It’s no secret among people who know me that I have a huge admiration for the work of singer-songwriter John Prine. I became a fan relatively late in life after being introduced to his work by one of my senior dates. One positive benefit of midlife dating is that even if you don’t spark romantically you get exposed to new ideas. And when Bobby Opposite, during our epistolary phase, sent me a video clip of John singing Lake Marie in the West 54 sessions, I was hooked.
It is often commented that you either don’t know Prine or you love him. His songs were not played by radio stations and so never made the charts. But he built a loyal ever-growing fan base from the start of his career in the early seventies, not because of his voice, but because of his storytelling and lyrics. He wrote about the emotional landscape of ordinary people with an understanding and lyricism which, to my mind, is quite remarkable. In this way he spoke to and ennobled the blue collar workers of the Midwest and beyond.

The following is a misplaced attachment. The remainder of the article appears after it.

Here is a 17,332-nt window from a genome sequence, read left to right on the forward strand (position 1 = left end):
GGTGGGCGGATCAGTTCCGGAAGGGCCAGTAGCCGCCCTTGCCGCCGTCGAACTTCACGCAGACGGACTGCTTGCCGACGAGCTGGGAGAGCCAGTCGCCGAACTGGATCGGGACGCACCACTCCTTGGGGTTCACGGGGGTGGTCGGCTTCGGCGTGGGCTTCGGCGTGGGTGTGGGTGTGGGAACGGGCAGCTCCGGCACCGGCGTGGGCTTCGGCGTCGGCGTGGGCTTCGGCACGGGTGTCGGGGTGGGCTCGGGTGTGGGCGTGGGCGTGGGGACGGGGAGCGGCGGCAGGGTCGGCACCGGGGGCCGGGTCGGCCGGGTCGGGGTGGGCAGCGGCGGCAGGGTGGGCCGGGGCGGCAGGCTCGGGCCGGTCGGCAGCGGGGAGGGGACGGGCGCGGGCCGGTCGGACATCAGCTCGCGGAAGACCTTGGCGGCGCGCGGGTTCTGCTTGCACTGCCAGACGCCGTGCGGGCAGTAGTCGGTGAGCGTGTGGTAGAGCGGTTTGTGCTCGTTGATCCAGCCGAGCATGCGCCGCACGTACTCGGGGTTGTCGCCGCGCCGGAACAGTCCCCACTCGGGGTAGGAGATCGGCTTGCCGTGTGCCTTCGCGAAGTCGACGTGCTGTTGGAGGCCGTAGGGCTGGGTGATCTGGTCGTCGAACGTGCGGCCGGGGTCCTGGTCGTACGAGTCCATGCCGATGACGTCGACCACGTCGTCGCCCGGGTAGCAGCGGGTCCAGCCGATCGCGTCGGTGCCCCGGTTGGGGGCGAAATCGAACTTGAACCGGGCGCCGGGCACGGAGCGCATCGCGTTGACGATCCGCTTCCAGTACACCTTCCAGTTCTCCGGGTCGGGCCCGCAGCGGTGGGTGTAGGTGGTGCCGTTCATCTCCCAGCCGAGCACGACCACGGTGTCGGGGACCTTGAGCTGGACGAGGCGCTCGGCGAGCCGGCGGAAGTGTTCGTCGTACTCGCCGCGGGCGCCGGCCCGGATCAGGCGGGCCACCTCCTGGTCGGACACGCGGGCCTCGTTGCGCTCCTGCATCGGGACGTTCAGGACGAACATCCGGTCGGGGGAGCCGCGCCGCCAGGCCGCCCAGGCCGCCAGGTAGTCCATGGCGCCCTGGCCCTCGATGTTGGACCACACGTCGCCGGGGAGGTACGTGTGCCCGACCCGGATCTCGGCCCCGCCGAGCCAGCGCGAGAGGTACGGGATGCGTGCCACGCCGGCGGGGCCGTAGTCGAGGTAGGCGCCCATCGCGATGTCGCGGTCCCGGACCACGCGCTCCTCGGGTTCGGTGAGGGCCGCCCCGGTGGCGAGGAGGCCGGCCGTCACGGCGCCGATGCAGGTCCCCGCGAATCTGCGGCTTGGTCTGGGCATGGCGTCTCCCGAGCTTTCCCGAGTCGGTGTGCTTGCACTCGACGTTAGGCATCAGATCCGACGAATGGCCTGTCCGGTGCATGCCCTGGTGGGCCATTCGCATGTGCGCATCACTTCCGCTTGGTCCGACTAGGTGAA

Take, for example, his song Angel from Montgomery , which was made famous by Bonnie Rait. It is written from the point of view of a woman who thinks she’s older than she is, and senses that all her life chances are trickling away. Hearing Prine singing from this older female perspective make the lyrics all the more powerful.
I am an old woman/ named after my mother/ my old man is another child who’s grown old.
If dreams were thunder/and lightning was desire/ this old house would have burned down a long time ago.
Make me an angel who flies from Montgomery
Make me a poster of an old rodeo
Just give me some thing that I can hold on to
To believe in this living is just a hard way to go